By Skincare Junkie Inc

Derm’s Guide to Face Skin Exfoliation

Exfoliation is an essential step in a skincare junkie’s arsenal—it can transform dull, tired skin into a radiant, youthful complexion. With so many products and methods out there, what is the latest dermatological advice? We've asked Skincare Junkie® founder and board-certified dermatologist Dr. Murphy-Rose to share the latest advice on facial skin exfoliation.  

What Is Exfoliation? 

Exfoliation is the process of removing dead skin cells from the surface of your skin. This can be done mechanically (e.g., by using a scrub) or chemically (e.g., by applying acids). Our skin naturally sheds dead cells, but this process slows down as we age, leading to a build-up that can result in dullness, clogged pores, and an uneven texture. Exfoliation helps to reveal fresher, more vibrant, glowing skin underneath. 

Exfoliation helps to break up the connections between keratinocytes, the cells that make up most of the epidermis. Keratinocytes are bound together by desmosomes, which are adhesive proteins that keep the cells attached. Through mechanical or chemical exfoliation, these desmosomes are disrupted, facilitating the shedding of dead skin cells. Chemical exfoliants like alpha-hydroxy acids (AHAs) and beta-hydroxy acids (BHAs) work by dissolving the bonds between cells, while physical exfoliants manually slough off the cells.

Exfoliation stimulates cell turnover, promotes the production of new skin cells and enhances the skin's natural renewal process. This increased cell turnover can help to improve skin texture, reduce the appearance of fine lines, and even out skin tone. By removing dead skin cells, exfoliation also allows skincare products to penetrate more deeply and work more effectively.

a smiling woman with exfoliating face mask

Do I Really Need to Exfoliate?

Dermatologists advise to exfoliate regularly if you want to achieve a glowing complexion and healthy skin. Regular exfoliation helps prevent or reduce:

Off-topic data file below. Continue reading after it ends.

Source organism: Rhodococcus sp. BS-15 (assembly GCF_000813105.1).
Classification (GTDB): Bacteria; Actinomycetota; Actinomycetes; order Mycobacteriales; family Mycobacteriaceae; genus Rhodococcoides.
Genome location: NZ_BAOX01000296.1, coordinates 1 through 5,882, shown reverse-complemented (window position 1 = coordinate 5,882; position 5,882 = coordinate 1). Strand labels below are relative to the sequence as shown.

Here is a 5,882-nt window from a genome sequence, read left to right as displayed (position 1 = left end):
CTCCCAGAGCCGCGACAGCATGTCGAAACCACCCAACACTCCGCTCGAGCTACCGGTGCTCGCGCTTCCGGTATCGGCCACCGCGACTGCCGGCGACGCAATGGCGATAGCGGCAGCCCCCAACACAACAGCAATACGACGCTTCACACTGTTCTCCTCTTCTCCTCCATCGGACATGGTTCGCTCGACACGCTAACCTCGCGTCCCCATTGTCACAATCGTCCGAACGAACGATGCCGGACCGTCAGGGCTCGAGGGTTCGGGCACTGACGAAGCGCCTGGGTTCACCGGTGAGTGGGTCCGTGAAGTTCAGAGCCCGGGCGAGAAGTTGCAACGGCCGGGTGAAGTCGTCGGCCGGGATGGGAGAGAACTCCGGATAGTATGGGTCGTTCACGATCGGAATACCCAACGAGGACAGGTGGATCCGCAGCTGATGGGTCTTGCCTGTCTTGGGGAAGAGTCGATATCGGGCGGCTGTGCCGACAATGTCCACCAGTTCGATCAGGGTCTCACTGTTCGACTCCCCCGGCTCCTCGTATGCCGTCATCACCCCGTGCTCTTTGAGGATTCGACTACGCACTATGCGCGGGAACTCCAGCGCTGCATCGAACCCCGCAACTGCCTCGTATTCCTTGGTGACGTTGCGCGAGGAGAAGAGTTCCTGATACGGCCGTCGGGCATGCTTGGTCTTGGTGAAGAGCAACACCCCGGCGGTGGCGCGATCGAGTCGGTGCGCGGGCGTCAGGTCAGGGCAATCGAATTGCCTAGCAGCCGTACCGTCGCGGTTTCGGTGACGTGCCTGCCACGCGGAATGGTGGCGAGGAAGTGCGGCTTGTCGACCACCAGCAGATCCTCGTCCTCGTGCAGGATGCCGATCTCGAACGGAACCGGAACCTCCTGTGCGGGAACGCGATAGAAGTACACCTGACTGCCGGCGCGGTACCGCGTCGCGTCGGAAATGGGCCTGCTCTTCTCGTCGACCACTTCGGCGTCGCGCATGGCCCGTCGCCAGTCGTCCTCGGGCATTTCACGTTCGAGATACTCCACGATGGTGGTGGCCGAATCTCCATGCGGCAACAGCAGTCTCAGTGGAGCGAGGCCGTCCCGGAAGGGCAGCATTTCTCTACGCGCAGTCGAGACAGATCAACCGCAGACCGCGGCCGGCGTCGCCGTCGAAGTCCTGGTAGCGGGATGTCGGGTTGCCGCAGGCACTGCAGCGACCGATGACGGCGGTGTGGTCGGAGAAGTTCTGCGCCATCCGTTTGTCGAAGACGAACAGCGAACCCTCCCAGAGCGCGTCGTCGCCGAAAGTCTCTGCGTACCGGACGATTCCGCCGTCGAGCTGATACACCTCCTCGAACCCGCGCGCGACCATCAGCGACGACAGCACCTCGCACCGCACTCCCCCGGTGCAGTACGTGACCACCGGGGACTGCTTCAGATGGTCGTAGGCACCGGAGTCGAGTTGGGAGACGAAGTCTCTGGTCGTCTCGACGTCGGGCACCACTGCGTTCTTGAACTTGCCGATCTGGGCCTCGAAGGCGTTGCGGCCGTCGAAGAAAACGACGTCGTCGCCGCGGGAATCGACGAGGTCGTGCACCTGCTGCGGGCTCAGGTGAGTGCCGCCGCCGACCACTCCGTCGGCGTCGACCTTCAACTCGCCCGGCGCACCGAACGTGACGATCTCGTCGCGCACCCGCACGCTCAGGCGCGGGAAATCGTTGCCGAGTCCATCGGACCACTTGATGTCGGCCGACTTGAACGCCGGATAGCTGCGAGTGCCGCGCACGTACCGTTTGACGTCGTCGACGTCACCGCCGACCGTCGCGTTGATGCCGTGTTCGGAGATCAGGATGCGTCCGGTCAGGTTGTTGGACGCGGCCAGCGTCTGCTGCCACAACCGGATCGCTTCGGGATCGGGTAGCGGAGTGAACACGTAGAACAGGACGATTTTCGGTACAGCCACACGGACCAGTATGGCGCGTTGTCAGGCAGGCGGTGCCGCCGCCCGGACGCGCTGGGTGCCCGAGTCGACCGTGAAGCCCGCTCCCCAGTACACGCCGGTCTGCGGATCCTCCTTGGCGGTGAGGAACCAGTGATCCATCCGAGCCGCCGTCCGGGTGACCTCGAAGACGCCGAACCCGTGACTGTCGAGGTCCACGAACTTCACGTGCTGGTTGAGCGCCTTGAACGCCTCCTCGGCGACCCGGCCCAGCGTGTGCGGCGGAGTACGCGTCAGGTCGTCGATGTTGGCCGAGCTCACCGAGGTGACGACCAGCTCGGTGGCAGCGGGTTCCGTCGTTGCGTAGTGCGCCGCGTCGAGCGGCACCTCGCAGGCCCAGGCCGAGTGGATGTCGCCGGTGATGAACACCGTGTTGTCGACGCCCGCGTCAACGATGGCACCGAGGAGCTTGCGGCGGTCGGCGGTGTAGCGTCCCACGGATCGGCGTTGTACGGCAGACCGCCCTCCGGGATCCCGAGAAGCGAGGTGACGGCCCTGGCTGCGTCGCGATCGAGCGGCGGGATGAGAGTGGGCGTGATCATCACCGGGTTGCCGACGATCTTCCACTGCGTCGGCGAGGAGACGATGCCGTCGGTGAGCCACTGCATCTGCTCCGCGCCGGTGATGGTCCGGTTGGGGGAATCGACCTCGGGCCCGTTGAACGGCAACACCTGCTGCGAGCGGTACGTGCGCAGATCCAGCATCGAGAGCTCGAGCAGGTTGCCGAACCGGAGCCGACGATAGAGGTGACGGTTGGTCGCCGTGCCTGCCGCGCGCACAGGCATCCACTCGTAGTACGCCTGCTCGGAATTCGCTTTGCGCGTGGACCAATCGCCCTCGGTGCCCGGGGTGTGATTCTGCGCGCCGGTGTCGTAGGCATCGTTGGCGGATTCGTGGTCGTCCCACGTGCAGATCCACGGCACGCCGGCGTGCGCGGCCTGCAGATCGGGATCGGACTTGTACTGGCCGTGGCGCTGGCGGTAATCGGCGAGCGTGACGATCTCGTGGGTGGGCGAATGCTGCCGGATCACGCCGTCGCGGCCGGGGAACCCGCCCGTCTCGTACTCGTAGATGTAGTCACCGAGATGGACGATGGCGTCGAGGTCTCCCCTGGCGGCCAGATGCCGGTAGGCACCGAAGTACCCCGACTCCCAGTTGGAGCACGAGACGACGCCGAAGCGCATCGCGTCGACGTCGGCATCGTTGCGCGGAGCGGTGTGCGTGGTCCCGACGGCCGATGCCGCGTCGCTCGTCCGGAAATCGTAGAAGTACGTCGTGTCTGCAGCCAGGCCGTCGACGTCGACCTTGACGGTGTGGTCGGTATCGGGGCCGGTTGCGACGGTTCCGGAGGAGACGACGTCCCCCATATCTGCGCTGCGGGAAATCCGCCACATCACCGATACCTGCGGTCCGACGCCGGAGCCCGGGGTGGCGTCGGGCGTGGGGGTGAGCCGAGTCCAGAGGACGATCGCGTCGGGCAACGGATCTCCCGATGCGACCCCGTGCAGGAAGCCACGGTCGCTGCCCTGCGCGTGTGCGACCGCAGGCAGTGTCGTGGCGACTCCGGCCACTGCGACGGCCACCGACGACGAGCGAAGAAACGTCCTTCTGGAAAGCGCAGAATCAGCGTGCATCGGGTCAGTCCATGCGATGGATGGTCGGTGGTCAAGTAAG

1. Dullness: Dead skin cells can build up on the skin surface, leading to a dull complexion. 
  2. Clogged pores: Accumulated dead skin can block pores, potentially causing blackheads, whiteheads, and acne plus making pores more visible. 
  3. Uneven texture: Skin may feel rough and uneven due to the layer of dead cells.
  4. Fine lines and wrinkles: Without regular exfoliation, dead skin build-up can make fine lines and wrinkles more noticeable.
  5. Hyperpigmentation: Dark spots and uneven skin tone may become more prominent.

Different Types of Face Exfoliation

There are two main types of exfoliation: physical and chemical. 

Physical exfoliation involves using a tool or substance to manually remove dead skin cells. This can be a scrub, a brush, a sponge, or dermaplaning. Physical exfoliation produces immediate results, can be satisfying to use, and is often inexpensive. However, it can also be harsh on sensitive skin, resulting in damage to skin such as micro-tears, and causing inflammation and compromising the skin barrier. 

Chemical exfoliation uses acids or enzymes to dissolve dead skin cells. Common ingredients include:

  • Alpha Hydroxy Acids (AHAs): Such as glycolic or lactic acid.
  • Beta Hydroxy Acids (BHAs): Such as salicylic acid.
  • Poly Hydroxy Acids (PHAs): Gentle exfoliators that hydrate while exfoliating such as Gluconolactone. 
  • Enzymes: Proteins that induce exfoliation.

Chemical exfoliation is often gentler than physical exfoliation and can penetrate deeper into the skin, effectively addressing specific concerns like acne, hyperpigmentation, and fine lines. Unlike physical exfoliants, which provide immediate results, chemical exfoliants require consistent use over 4-6 weeks to see visible improvements. Also, while effective, chemical exfoliants can sometimes cause skin irritation or sensitivity, which is why they require careful use and proper sun protection.